Rosie Kate, I can see why you'd be bugged by your son's picking things out of his food. It would bug me, too. I remember in college seeing a guy in the dining hall picking all the celery out of some dish and thinking very judgmentally, "Buddy, you better be doing that because you swell up and die of allergy from celery." I think you were absolutely right to tell him to remove them quietly, not let him tell you about it or be rude. No complaining or whining allowed. If this behavior is completely ignored I think it will go away. It's a way of having power, I think. If he gets no emotion whatsoever out of anybody for doing it, what fun will it be for him? That's probably the best way to see it disappear, in my opinion. Maybe he's trying on the behavior for size, trying on who he is and how it works for him, asserting his independence, as you suspect. One thing I might consider trying: I wonder if saying once that it bothers you to waste the food would be effective. People (even an adult once) that have left food on their plates at my house I have been known to take and eat myself rather than toss it. I wonder how he would react if maybe you try once taking all the discarded zucchini and eating it yourself. If it's not too gross. Maybe require him to use clean, separate silverware if he is going to remove pieces so that you can eat it. Act like you really want it but don't want it all fingery or from his mouth. Make him work very hard! Act like of course this is worth it to him. I think treating food as precious is a good thing. Act like you would NEVER expect him to eat it if he doesn't want to, but that you NEED it, that food is precious and valuable and you like it. The "leaves more for the rest of us" attitude can be effective sometimes. Or you could put all the zucchini back in the dish if there are left-overs, very innocently, and let him start over on it the next meal. Let it become more trouble than it's worth, very casually, very nonchalant. Another thought, and I actually really like this idea the best, would be to say, "If you are going to pick parts out, I'd rather you not take any at all. That is not an acceptable way to eat. You do not have to eat anything you don't like or feel like eating, ever, but this dish has zucchini it in. That's what it's made of and how we eat it. I do not want to have to throw out a pile of zucchini. You can just eat the carrots tonight if that's all you want. Absolutely! But we all want some carrots, too, so you can't have them all." Have another component, such as carrots or whatever, to the meal, but one that may leave him hungry. Don't pay any attention to what he does or if he is hungry later. He might decide being picky is not really all that rewarding. I think the most important thing to stay true to is always leaving kids totally in charge of what goes in their mouths from among the foods you choose to offer. No pushing to eat and loads of not allowing to eat when, what, and where you don't want him to. Thanks for your question! I'm glad to get your questions and comments!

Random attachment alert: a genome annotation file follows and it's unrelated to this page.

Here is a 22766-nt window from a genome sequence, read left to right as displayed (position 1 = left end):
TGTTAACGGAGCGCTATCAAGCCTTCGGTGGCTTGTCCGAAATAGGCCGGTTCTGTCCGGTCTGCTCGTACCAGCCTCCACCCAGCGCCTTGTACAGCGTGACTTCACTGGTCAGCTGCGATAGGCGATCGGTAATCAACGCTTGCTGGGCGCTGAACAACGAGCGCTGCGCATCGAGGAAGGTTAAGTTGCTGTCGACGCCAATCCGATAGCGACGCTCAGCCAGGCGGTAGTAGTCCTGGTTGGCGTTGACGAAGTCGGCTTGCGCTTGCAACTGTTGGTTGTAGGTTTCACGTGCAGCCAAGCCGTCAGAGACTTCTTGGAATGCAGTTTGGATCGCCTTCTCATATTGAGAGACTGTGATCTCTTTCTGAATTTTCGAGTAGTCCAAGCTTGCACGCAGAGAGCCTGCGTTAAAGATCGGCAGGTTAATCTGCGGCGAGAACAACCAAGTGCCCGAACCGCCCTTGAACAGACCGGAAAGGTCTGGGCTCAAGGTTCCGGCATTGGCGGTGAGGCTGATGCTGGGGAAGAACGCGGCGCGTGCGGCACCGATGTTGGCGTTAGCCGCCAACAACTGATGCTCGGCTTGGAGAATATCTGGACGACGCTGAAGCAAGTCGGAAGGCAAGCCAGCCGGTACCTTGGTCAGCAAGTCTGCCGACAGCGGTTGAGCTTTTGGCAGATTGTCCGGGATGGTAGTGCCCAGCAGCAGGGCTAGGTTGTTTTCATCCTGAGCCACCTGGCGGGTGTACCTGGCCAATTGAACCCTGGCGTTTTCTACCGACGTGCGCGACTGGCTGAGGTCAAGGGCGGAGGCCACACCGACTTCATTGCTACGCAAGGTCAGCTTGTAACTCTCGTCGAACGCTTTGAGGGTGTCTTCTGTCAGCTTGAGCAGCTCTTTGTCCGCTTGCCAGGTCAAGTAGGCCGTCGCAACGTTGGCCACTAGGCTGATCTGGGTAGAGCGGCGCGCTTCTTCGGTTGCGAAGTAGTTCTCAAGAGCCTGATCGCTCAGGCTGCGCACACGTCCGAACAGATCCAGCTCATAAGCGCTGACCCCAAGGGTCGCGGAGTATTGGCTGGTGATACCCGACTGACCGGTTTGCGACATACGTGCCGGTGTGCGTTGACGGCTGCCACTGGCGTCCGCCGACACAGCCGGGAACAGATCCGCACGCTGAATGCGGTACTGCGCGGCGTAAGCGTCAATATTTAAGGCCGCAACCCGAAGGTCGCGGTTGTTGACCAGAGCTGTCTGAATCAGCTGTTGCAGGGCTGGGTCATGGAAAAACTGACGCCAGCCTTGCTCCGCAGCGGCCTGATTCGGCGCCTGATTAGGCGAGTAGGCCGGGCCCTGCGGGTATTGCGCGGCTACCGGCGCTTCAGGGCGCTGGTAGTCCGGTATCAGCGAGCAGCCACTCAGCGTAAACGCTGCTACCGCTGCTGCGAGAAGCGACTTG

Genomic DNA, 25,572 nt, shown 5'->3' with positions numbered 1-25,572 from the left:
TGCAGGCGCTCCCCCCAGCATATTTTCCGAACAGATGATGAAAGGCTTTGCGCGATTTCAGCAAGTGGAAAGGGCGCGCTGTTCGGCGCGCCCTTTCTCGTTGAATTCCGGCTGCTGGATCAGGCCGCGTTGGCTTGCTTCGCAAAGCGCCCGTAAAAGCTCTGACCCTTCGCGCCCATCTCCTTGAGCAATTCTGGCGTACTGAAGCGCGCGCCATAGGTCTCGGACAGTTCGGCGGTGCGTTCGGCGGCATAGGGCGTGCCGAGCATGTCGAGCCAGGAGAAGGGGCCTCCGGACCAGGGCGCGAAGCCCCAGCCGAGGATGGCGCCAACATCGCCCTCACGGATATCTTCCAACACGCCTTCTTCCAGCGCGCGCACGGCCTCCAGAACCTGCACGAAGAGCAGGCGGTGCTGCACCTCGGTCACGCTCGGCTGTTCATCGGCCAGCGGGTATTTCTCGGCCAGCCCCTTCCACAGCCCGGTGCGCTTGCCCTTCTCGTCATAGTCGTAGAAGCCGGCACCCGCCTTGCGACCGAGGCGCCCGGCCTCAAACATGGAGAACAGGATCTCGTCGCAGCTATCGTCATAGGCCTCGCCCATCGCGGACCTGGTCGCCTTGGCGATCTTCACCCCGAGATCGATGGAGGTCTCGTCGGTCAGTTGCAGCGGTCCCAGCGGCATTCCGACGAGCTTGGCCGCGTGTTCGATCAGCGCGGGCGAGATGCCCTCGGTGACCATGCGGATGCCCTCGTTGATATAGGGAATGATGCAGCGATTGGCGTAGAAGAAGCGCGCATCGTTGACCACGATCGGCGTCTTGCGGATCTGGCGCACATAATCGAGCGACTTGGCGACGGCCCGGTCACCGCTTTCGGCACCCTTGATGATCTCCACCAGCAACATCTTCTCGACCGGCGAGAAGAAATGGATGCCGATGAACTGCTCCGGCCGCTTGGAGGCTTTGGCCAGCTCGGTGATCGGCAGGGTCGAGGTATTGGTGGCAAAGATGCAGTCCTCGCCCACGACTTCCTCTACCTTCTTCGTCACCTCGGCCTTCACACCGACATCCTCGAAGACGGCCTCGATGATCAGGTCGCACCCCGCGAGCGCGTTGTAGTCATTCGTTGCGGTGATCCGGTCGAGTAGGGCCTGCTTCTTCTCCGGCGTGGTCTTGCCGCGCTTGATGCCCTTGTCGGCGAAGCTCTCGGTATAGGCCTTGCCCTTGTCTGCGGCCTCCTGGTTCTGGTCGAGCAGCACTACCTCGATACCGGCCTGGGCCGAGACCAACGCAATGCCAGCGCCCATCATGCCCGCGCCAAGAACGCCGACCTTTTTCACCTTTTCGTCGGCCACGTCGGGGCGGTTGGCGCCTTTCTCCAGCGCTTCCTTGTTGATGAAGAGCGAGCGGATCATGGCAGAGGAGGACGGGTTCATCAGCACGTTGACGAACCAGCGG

Great tips! Thanks! I'm really enjoying this series of posts. You have lots of great ideas, and it helps me to formulate my "plan" for these instances.

Lindsey Dietz
Lindsey Dietz

Thanks, Anna, for a great post and one I certainly needed to read. Just last night my in-laws were negotiating dessert during mealtime. I love them to pieces, but sometimes I just want to say, "Stop it! Dessert or not, they're either going to eat their food or go hungry! No more bribing!" {tongue in cheek, because I'd never, ever say that...}